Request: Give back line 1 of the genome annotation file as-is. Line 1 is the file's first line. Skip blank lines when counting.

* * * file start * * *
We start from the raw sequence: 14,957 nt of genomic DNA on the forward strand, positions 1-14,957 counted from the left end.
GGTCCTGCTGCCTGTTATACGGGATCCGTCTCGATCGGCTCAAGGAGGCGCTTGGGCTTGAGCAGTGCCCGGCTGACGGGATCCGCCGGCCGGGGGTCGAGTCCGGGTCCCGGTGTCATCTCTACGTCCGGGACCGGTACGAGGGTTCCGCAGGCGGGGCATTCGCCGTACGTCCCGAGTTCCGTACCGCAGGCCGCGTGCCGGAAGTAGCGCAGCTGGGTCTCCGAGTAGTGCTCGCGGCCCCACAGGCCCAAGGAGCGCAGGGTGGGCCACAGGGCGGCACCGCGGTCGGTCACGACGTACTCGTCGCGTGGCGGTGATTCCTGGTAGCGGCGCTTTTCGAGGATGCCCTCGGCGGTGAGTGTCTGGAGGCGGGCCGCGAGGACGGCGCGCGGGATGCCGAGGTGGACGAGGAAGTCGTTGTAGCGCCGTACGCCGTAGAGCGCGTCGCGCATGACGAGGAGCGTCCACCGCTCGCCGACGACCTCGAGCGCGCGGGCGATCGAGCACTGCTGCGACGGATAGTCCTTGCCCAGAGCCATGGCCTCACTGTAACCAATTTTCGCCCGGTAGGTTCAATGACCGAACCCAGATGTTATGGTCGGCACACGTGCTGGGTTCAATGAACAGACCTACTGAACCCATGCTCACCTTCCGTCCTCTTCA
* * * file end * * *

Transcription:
We start from the raw sequence: 14,957 nt of genomic DNA on the forward strand, positions 1-14,957 counted from the left end.